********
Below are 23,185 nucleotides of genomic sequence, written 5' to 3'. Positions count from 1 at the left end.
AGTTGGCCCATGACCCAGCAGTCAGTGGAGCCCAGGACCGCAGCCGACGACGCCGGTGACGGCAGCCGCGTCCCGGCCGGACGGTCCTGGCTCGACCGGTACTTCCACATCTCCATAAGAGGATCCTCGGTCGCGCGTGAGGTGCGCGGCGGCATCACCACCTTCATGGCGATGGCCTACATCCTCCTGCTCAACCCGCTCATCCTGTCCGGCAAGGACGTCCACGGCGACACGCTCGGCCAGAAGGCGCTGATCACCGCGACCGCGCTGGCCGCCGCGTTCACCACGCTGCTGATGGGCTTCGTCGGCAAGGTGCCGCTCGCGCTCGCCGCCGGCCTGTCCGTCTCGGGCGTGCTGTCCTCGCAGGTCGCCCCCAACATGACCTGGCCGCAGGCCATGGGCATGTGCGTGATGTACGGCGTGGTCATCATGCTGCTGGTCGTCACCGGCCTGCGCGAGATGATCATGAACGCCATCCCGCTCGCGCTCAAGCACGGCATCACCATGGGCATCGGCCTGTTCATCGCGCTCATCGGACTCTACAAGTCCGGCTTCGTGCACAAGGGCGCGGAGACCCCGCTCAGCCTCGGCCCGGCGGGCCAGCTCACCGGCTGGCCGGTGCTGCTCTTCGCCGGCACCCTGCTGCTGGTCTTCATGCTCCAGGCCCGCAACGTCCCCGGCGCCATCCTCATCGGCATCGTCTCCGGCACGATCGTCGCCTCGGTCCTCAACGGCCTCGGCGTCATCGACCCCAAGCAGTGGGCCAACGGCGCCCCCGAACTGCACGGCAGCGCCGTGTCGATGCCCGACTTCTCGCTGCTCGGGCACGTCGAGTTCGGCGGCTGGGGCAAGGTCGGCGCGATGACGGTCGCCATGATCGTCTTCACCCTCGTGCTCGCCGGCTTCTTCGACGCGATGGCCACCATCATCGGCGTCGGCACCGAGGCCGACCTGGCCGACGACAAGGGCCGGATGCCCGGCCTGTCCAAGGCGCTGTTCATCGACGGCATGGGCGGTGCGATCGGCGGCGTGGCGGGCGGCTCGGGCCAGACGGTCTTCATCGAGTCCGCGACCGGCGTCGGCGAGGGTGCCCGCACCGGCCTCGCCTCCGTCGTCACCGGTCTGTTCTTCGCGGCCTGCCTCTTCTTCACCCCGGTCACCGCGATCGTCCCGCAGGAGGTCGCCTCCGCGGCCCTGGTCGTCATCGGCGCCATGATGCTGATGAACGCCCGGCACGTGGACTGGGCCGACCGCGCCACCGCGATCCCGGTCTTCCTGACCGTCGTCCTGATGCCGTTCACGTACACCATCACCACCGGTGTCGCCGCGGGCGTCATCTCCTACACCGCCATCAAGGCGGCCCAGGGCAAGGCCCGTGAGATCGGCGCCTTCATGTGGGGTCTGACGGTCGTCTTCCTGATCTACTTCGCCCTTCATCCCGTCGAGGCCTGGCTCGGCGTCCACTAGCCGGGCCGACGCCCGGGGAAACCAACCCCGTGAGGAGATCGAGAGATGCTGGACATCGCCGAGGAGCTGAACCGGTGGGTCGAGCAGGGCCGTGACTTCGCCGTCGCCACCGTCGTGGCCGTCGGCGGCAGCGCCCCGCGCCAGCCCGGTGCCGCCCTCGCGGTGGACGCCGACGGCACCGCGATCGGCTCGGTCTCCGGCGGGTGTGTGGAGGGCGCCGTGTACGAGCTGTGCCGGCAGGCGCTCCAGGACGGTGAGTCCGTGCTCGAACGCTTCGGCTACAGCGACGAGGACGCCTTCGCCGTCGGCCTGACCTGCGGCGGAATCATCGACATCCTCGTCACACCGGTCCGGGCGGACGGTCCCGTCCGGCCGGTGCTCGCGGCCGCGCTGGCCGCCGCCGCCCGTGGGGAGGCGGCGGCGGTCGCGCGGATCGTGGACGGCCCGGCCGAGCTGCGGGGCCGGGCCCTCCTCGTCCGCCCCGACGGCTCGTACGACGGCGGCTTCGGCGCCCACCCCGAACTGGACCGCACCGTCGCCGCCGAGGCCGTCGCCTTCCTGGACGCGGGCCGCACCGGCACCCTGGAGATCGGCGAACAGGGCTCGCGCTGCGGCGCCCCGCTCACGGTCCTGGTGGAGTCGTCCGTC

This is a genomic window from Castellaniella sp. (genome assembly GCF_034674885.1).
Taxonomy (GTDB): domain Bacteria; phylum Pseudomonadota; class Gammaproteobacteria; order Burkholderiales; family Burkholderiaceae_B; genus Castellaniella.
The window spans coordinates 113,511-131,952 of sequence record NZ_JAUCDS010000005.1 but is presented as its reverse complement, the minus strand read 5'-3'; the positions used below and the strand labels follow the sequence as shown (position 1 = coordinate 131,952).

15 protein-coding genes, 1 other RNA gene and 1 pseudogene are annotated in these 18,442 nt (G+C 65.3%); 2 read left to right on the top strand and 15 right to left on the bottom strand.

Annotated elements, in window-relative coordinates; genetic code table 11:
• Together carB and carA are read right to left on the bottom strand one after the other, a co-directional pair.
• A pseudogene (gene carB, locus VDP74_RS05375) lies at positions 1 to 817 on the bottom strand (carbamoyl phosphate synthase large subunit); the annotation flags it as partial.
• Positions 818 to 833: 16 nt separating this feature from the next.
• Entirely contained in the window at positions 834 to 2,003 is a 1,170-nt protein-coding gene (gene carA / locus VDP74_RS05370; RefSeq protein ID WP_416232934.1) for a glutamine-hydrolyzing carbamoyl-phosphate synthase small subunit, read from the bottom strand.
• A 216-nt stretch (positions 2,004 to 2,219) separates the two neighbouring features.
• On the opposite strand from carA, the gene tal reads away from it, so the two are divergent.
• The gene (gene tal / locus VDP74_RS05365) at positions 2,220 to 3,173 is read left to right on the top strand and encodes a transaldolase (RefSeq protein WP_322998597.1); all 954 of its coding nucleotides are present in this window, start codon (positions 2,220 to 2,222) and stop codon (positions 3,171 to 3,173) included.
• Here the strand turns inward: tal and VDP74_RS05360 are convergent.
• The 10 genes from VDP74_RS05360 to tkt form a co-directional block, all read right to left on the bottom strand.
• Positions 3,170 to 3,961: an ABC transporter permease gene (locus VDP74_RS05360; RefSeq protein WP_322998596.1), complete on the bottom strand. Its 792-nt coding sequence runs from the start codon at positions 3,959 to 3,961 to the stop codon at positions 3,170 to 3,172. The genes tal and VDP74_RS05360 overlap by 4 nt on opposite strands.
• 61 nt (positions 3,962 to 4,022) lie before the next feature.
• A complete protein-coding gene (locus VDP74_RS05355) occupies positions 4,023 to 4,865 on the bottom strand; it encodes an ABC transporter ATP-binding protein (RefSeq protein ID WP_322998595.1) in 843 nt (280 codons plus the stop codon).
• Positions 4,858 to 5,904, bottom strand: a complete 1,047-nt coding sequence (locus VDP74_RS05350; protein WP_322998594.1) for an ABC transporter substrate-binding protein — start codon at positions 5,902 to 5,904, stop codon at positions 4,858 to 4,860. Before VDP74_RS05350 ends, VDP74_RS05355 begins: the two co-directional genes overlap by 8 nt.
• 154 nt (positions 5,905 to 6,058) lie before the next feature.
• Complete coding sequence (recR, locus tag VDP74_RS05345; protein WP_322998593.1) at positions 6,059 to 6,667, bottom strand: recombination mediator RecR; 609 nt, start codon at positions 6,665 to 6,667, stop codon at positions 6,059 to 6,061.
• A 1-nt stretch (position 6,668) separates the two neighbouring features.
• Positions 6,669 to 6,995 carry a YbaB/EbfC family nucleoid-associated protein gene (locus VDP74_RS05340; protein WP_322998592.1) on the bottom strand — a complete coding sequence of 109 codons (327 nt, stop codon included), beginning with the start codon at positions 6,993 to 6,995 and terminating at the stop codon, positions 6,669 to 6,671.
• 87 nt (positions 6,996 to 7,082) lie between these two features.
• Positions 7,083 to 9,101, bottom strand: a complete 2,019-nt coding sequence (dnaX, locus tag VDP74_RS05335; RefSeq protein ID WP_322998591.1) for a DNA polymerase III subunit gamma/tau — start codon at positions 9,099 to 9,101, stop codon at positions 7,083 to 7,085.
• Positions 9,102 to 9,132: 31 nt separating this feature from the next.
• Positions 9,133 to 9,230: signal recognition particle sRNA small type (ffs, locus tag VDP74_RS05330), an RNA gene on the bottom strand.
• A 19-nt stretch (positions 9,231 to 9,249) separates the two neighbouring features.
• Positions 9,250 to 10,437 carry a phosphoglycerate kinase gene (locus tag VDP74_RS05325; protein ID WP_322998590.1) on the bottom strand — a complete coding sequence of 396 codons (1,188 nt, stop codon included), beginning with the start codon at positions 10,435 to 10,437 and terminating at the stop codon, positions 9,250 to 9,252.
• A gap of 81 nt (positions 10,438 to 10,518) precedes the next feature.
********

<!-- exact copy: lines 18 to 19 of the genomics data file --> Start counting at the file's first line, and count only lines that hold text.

• 61 nt (positions 3,962 to 4,022) lie before the next feature.
• A complete protein-coding gene (locus VDP74_RS05355) occupies positions 4,023 to 4,865 on the bottom strand; it encodes an ABC transporter ATP-binding protein (RefSeq protein ID WP_322998595.1) in 843 nt (280 codons plus the stop codon).